1. What about the time before the British? Were there no instances of violence then?

Pre-colonial India has been written about extensively by historians and religious studies scholars, but political scientists need to catch up. My own view is that the Hindu-Muslim conflict is a pre-colonial phenomenon. The main problem is that we have such good records of the British period but comparatively less for the pre-British period. I’m working now on collecting data on pre-colonial conflict in India.


  1. What about the other colonial powers in India? Did you come across any significant impact of the other European rulers as far as divisive rule was concerned?

I haven’t done much research on other colonial powers in India. That would be an exciting area for exploration, and I hope other scholars will look into it. If you think about the Portuguese in Goa or the French in Mahé or Puducherry, they probably also had to think about using divide-and-rule at various points. European rulers could not come to India and govern the native population without trying to provoke infighting between indigenous groups.


  1. What are the different forms of violence you have studied while working on your book?

The main forms of violence that I study are caste, tribal, and religious conflict. There are plenty of scholars who look at religious violence – Hindu-Muslim riots, for example – but caste and tribal violence get less systematic attention. I hope my book and the work of other scholars can change that.


  1. Do you feel migration is a boon or bane when it comes to ethnic violence? We’ve seen the case of the Bengali Muslims in Assam, do you feel that this could also stem from a colonial past?

I tend to think that immigration is always a long-term good, but in the short term it can be very disruptive. India is one of the most diverse – if not the most diverse – countries on the planet, and it will always have a difficult time managing this diversity. In the short term, whenever there is major immigration or migration, there is always a chance of more ethnic violence, and so states have to be more vigilant at these times.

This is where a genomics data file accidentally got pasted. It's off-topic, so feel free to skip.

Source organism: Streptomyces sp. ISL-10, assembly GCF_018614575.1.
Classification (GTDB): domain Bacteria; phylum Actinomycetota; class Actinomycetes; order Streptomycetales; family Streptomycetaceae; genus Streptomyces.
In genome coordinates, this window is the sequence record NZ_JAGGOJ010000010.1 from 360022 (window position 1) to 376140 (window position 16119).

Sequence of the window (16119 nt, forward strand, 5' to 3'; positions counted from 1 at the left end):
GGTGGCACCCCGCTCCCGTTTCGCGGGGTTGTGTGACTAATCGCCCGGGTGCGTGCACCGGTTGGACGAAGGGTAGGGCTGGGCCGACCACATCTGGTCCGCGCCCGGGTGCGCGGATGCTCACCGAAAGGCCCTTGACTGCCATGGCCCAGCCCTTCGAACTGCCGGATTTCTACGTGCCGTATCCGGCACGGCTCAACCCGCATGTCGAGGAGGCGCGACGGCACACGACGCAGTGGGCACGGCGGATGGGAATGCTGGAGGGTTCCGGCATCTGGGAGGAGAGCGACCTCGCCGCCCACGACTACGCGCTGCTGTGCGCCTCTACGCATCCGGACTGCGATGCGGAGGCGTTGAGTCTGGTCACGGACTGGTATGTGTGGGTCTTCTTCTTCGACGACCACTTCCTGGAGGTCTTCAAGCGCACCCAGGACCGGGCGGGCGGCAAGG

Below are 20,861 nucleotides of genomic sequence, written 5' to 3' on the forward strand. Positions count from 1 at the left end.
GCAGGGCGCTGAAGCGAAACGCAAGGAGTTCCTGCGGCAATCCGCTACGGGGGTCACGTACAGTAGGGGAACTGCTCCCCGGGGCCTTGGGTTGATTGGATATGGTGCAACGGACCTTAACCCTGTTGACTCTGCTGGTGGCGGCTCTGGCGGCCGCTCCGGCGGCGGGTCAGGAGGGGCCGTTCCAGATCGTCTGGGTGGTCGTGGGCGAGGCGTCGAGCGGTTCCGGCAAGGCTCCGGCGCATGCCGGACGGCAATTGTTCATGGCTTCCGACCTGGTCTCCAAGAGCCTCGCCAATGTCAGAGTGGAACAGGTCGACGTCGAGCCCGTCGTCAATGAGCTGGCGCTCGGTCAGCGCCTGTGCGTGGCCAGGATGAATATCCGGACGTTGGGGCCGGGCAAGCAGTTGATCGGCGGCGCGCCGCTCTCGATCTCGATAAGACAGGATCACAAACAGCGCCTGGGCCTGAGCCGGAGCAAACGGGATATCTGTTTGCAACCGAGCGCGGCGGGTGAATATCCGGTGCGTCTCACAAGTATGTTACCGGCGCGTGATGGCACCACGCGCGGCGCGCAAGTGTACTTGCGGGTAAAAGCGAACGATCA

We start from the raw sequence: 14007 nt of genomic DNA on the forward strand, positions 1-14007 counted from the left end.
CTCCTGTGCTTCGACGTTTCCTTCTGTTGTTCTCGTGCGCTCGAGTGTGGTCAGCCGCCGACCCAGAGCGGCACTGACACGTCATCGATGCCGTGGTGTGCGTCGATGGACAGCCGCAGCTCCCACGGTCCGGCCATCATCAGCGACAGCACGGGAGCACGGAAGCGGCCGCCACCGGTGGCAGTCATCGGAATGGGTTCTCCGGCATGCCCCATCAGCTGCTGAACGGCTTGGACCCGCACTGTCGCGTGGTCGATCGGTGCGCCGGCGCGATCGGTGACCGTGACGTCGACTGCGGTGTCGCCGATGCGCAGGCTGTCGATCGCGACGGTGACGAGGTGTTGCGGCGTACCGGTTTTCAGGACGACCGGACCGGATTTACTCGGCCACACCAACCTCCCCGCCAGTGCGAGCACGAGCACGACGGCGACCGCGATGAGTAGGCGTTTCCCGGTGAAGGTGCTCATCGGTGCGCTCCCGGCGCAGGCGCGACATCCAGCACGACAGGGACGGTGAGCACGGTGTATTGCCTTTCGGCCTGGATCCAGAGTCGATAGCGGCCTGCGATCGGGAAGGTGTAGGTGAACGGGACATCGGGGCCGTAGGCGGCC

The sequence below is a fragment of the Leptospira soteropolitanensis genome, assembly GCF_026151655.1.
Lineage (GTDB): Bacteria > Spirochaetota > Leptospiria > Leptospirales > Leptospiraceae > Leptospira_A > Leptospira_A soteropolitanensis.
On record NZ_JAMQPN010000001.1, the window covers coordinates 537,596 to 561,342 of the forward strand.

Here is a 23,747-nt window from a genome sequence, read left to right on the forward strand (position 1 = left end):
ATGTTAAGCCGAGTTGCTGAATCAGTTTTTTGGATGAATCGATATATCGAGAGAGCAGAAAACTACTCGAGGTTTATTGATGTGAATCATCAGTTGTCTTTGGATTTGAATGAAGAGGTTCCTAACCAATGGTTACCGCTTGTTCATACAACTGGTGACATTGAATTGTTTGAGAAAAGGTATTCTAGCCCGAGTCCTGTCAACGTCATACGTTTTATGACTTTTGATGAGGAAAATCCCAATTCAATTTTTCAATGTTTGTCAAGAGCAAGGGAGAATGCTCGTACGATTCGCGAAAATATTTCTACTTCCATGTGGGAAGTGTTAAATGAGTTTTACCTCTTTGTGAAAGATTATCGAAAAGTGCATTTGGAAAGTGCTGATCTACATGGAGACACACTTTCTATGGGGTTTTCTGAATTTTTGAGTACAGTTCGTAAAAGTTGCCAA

1. What about the violence in terms of Christian and other minority groups? Do you feel that missionary aspects of the colonial powers left a bitter taste in the staunch Hindu or Muslim areas and thus it is manifested through the violence of recent times?

One of the areas I studied in my book was Travancore, a staunchly Hindu state where Christian missionaries were also very active. In Travancore, there was definitely a noteworthy amount of Hindu-Christian conflict, whether in the form of riots, or just protests and demonstrations. I think you still find those problems in southern Kerala today. On the other hand, the missionaries had a positive effect in a roundabout way: they were effective at educating untouchables, and the Travancore government was so terrified of mass conversions to Christianity that they began to improve their policies for dalits. For example, Travancore was the first polity in India to open up its temples to untouchables in 1936, and the missionaries definitely helped spur that change.


  1. The more recent incidents of sectarianism seen in beef bans, mob lynching and cow vigilante groups have rarely been seen with the same intensity in earlier times. What are your thoughts on this and the origins of such violent measures?

There does seem to be a disturbing amount of sectarian conflict occurring in India today. I think, sadly, it’s a very common thing happening around the world: populist leaders (not just Modi in India, but also leaders in other countries, such as Trump in the United States) promise amazing development gains, and when they fail to deliver, they resort to identity politics and scapegoating. That’s what I think is happening with Muslims and other minority groups in India today.


  1. India has had a history conflict but there was coexistence, tolerance as well and an assimilation of people from varied ethnicity, be it the Muslims or even the Portuguese and the British to a certain extent. When we study India (in political science) as a nation in today’s time, do we as a people focus more on the assimilation or that of conflict?

I would say that we definitely focus more on coexistence and tolerance, which makes sense. The vast majority of Hindus and Muslims in India live peacefully. No one can deny that. Ethnic violence is always rare. But I think we should never try to whitewash or explain away the violence that does occur between religious groups or caste groups. India should be proud of how it has managed its diversity, but there is no need to exaggerate the record.